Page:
In a prospective observational study of 416 patients from 41 trauma centers who underwent operative treatment of tibial shaft fractures, delayed healing or nonunion occurred in 13%. Open fractures with injuries less than 5 cm were 3.6 times as likely to have delayed healing or nonunion as closed fractures; for open fractures greater than 5 cm, the likelihood of delayed healing or nonunion was 5.7 times greater than that for closed fractures. Healing problems were twice as great for distal shaft fractures and fractures with a postoperative diastasis. [6, 7]

In an observational study involving 200 patients who experienced tibial fractures, Fong et al found that nonunion was more likely to occur in fractures with less than 25% cortical continuity. [8] The presence of a fracture gap after fixation, open fractures, and transverse fracture type were also associated with nonunion. The highest risk of nonunion occurred in cases involving an open fracture in conjunction with a fracture gap.

The patient profile also contributes to the incidence of nonunion. Cigarette smoking is well documented to place the patient at higher risk for delayed healing or nonunion. [9]  It has been argued that the use of nonsteroidal anti-inflammatory drugs (NSAIDs) may inhibit bone healing, but this negative effect has not been conclusively established in human subjects. [10] Impaired patient nutritional status and inadequate compliance with the postoperative regimen mal also inhibit healing.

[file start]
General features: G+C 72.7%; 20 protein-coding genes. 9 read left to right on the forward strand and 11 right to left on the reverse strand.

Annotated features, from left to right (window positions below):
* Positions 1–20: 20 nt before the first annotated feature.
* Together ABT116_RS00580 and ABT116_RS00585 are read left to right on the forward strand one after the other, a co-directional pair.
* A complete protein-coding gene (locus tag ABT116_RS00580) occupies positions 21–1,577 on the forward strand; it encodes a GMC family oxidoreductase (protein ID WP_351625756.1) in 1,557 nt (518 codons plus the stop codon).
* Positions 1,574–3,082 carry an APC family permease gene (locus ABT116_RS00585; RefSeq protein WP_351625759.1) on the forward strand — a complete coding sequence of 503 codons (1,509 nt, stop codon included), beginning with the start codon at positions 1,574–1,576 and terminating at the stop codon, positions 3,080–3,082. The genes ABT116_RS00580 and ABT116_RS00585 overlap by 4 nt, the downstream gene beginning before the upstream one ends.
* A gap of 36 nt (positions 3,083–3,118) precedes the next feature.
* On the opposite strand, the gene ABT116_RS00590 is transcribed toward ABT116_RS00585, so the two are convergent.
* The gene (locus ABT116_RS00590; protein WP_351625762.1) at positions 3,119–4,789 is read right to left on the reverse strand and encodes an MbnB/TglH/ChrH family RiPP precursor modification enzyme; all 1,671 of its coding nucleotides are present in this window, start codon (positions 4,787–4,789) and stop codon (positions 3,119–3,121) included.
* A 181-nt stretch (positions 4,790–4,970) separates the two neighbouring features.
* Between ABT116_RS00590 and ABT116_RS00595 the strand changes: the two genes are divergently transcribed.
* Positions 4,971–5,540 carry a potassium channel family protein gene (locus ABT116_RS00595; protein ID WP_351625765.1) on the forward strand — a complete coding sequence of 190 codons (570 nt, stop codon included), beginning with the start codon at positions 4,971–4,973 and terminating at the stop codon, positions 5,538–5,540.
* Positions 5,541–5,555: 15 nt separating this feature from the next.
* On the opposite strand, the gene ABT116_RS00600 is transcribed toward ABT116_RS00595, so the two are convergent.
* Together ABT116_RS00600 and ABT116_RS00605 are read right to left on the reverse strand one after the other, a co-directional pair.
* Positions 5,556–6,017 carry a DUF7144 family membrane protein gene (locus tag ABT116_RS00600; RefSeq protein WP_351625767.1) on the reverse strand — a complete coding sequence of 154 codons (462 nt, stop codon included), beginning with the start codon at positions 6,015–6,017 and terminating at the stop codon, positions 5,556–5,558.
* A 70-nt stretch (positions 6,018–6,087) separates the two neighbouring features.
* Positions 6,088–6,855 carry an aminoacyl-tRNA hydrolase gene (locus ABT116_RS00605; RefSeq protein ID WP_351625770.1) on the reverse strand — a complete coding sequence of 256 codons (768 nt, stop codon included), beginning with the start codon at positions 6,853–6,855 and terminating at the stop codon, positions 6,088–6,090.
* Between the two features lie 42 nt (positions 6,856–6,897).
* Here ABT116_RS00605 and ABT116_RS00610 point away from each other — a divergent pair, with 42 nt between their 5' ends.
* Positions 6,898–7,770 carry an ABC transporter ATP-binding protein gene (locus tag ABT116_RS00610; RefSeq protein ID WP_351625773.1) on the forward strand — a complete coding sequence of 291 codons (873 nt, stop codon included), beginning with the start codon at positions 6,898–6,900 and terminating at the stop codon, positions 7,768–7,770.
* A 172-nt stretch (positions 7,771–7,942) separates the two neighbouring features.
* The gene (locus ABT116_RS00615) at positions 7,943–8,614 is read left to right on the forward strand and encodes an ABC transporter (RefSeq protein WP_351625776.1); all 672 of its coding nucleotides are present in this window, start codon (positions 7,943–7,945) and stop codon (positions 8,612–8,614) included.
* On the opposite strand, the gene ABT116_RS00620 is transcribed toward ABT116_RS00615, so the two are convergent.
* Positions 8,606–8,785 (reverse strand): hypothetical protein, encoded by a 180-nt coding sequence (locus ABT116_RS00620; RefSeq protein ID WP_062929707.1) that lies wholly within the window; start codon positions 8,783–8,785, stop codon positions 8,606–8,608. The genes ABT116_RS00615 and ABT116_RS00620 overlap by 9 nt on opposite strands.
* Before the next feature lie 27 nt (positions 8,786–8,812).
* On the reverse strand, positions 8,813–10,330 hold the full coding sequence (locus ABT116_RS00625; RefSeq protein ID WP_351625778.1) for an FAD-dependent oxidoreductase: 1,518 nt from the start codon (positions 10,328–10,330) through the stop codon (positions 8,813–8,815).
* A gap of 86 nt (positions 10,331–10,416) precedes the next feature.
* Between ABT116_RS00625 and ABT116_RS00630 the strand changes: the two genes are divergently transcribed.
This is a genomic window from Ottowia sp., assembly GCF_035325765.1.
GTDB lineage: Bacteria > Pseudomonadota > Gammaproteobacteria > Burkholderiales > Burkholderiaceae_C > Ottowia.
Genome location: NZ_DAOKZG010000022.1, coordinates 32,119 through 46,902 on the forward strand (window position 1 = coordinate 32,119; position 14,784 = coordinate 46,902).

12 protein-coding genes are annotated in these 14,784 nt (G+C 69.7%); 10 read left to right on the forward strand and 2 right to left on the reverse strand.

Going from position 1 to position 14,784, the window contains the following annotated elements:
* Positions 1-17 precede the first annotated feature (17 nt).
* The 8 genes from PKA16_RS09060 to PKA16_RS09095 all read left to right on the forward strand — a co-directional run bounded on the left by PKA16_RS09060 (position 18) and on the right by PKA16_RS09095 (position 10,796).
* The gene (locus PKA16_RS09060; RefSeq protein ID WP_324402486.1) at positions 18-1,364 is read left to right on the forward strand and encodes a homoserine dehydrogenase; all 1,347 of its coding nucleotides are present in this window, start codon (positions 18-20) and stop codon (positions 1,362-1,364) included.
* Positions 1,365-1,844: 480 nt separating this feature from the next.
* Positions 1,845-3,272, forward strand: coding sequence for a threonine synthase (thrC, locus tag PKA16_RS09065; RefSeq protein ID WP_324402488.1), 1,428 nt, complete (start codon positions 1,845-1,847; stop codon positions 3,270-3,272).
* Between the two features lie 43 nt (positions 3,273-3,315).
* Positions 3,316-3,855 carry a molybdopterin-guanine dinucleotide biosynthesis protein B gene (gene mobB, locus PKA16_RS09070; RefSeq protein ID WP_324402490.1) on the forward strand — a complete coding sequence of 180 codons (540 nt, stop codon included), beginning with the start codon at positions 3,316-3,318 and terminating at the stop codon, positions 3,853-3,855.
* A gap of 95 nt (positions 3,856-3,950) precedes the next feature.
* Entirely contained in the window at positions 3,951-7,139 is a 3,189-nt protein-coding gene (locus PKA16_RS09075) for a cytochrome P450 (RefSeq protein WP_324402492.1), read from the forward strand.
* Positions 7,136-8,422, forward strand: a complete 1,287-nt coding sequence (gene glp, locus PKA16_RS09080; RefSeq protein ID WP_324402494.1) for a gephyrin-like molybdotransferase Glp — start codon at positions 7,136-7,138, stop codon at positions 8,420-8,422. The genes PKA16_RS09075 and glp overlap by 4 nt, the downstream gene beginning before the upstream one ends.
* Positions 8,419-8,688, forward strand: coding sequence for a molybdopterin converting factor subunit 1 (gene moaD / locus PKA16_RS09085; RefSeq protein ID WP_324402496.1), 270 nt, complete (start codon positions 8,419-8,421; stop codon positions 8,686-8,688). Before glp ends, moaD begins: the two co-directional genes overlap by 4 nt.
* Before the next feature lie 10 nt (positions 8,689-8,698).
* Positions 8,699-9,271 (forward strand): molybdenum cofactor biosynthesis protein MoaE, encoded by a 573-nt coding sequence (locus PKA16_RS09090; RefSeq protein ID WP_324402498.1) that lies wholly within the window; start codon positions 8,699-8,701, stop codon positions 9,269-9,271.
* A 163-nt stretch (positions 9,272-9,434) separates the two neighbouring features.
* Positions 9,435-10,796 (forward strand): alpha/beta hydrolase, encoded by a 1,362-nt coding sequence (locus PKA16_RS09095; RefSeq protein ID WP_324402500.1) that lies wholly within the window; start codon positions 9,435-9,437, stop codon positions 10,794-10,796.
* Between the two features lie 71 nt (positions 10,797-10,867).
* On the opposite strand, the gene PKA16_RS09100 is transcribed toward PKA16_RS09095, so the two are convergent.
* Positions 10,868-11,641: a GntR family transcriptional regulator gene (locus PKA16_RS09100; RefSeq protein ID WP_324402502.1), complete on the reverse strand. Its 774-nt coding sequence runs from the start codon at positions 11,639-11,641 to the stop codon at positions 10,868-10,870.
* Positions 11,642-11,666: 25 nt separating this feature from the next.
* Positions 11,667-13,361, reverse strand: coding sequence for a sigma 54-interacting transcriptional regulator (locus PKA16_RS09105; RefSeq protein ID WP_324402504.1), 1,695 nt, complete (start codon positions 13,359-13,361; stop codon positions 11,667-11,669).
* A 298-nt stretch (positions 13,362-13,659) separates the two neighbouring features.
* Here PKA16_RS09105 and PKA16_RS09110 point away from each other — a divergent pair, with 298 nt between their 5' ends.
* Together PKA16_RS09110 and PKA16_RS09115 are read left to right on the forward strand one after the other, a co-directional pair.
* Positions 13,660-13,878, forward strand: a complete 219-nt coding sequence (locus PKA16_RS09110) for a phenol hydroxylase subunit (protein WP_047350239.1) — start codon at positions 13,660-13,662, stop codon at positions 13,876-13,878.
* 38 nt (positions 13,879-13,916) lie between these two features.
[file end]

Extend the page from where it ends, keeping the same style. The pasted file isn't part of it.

A systematic review and meta-analysis by Tian et al cited the following factors as having a significant influence on tibial fracture nonunion [11] :

  • Age > 60 years 
  • Male sex
  • Tobacco smoking
  • Body mass index (BMI) > 40
  • Diabetes
  • NSAID use
  • Opioid use
  • Fracture of middle and distal tibia
  • High-energy fracture
  • Open fracture
  • Gustilo-Anderson grade IIIB or IIIC
  • Müller AO grade C
  • Open reduction
  • Fixation model
  • Infection

Finally, prompt and appropriate treatment is needed because iatrogenic injury to the soft-tissue envelope (ie, excessive periosteal stripping), distraction across the fracture site, inadequate immobilization or fixation, and the splinting effect of an intact fibula may contribute to the development of a nonunion.



Tibial nonunions are estimated to constitute 2-10% of all tibial fractures. An analysis of 12,808 tibial fractures by Zura et al documented an overall tibial nonunion rate of 7.37%. [12] The incidence is greater with high-energy injuries and open fractures. The National Center for Health Statistics has reported that close to 500,000 tibia and fibula fractures occur each year in the United States.



Little documentation exists in the literature regarding the functional outcomes of patients treated for tibial nonunions. [13]  Discussing the potential limitations in future functional abilities with the patient is critical. Fracture healing does not mean that full function is necessarily restored; residual weakness, pain, and limitations in function are common, even in appropriately treated patients with clinically successful outcomes. In a study by Tanner et al, diabetes had a negative effect on the outcome of nonunion therapy in the lower extremity, whereas advanced age (>60 y), by itself, did not. [14]

A study comparing outcomes and postoperative course for aseptic versus septic long-bone nonunions found that whereas the septic group underwent an average of 3.9 surgical procedures, compared with 1.5 in the aseptic group, the two groups did not differ significantly with respect to the rate of successful union (79.8% vs 85.7%) [15] ; however, the time to successful union was, on average, 129 days longer in the septic group.